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The other day one of my good blogger friends, Joe at Retire By 40, wrote a post titled Finally, A Pill For Shopaholics. According to his article, a pill that is used right now to treat Alzheimer’s might curb shopaholic tendencies as well. Wouldn’t it be nice to have an easy solution in the form of a small pill? Take a pill, and instead of spending money on stuff that you don’t need, you start a new life of a conscious consumer and a thrifty saver.
If you’ve been reading this blog for a while, you know that I am a spender, who is also a shopaholic. If you are new here, you might want to read some posts in the tab Battling Shopping Addiction. If I could take a pill that would solve all my spending problems, I probably would. The problem is I don’t believe in pills. I also don’t believe in easy solutions to big problems.
Why I consider myself a shopaholic
I guess it all depends on my (or your) definition of this term. I love to shop. There is nothing wrong with this fact, right? How about this: I like to shop so much that if I start I cannot stop, spending over my limits, draining my saving accounts and piling debt on credit cards? Now it sounds … sick, doesn’t it?
I don’t physically depend on shopping to get myself to feel better. However, I do use shopping as a tool to improve my moods. I guess there is an emotional dependency buried deep in me. After binge shopping, I slide into a buyer’s remorse state, return my purchases to only go back later to buy them back.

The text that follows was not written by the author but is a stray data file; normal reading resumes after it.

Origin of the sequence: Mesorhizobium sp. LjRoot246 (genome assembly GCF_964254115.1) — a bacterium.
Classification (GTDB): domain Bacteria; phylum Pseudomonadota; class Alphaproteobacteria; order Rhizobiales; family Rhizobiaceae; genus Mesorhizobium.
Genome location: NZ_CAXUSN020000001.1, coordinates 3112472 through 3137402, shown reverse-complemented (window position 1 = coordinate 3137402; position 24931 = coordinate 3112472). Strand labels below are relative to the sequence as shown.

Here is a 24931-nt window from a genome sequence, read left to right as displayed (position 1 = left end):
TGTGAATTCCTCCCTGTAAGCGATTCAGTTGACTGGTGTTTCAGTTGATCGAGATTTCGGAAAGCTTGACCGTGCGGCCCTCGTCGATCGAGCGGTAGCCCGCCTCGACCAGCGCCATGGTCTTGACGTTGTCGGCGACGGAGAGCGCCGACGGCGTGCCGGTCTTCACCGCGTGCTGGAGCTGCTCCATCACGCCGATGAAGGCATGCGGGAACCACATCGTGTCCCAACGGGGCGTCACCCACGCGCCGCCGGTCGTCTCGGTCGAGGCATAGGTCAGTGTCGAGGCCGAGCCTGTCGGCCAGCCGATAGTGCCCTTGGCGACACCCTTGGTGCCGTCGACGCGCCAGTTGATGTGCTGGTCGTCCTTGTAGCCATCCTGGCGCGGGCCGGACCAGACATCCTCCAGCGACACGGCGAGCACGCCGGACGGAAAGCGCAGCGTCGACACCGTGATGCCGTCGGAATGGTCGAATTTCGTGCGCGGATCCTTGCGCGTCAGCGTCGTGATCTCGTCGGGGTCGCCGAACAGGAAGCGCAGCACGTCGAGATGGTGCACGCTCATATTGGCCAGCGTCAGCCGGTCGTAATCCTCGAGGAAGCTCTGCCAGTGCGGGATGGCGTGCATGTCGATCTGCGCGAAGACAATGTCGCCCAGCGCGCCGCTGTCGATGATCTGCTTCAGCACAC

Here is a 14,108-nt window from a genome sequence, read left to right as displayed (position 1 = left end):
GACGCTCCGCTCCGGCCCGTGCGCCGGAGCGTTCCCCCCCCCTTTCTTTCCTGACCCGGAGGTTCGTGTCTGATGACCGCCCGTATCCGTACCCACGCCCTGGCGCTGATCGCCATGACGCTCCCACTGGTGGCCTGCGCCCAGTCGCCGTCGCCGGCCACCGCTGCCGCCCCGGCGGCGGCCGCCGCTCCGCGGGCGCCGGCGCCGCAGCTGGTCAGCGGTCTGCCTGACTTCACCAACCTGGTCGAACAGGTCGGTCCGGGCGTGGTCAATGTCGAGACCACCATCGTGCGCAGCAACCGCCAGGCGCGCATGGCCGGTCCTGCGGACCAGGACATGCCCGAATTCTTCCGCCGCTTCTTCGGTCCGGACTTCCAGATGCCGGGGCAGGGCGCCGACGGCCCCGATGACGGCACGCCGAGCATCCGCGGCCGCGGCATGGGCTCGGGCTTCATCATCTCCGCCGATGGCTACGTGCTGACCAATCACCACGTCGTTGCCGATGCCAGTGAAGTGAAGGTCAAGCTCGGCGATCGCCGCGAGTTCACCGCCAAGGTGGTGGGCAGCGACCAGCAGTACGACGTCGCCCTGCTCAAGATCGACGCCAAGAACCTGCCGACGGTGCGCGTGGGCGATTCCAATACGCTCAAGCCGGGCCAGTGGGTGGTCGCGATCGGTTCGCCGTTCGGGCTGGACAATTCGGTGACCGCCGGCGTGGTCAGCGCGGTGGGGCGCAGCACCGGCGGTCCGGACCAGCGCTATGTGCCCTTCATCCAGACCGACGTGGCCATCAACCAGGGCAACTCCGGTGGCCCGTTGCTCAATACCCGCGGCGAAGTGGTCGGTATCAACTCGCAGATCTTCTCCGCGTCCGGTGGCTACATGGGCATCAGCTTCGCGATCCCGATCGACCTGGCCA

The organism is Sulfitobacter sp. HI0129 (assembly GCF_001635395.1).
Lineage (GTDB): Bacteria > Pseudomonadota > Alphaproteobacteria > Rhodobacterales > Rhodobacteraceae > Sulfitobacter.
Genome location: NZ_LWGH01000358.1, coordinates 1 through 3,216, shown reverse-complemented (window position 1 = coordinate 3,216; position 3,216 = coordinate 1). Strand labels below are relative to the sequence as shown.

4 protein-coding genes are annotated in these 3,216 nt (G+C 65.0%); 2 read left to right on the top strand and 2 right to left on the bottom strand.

I tried to make changes to my shopping habits. For example, I lasted two months out of three with a self imposed no-buy challenge. I failed it miserably. However, I still consider two months a great achievement because before this I could not go two weeks without finding myself in the mall.
However, just because I failed this challenge, it does not mean that my motivation to change myself disappeared. In fact, it is quite the opposite. I am more determined than ever.
After my no-buy fiasco, I thought about why I keep failing. This is what I figured out:
I did not define my behavioral change in concrete terms. All I said was “I won’t shop for three months.” There was no measure to this goal other than a “three month” term. What I should have said was “I will not shop until I save up an extra $500 dedicated to shopping.”
I put myself into shock by going cold turkey. Instead, I should have reduced my shopping habits gradually. If I’d set myself a shorter period of time for a no-buy challenge, I probably would not fail it. Two weeks seems like a much better timeframe. Ultimately, I’d most likely had felt better about myself and stayed encouraged to try more.
Setting a short-term goal, instead of a long-term goal could have helped me to stay motivated. I am a sprinter, and not a marathon runner. Short-term goals always worked best for me because a reward of achieving a short-term goal is so much closer than trying to reach a long-term goal.
Analyzing and differentiating my needs versus my wants is a much better approach than just going to the mall to “look around.” Somewhere along the way my wants mixed with my needs, and I lost clear vision of what was happening. I made a list of stuff that I have, and stuff that I want. No one will be surprised (not even me) to find out that my wants overlap with the stuff I already have. My wants vary in color, design, shape, but really it is all the same.
In the end, I decided that it all comes down to what behavioral changes I am willing to try. I am taking baby steps now. I’ve not shopped for a month.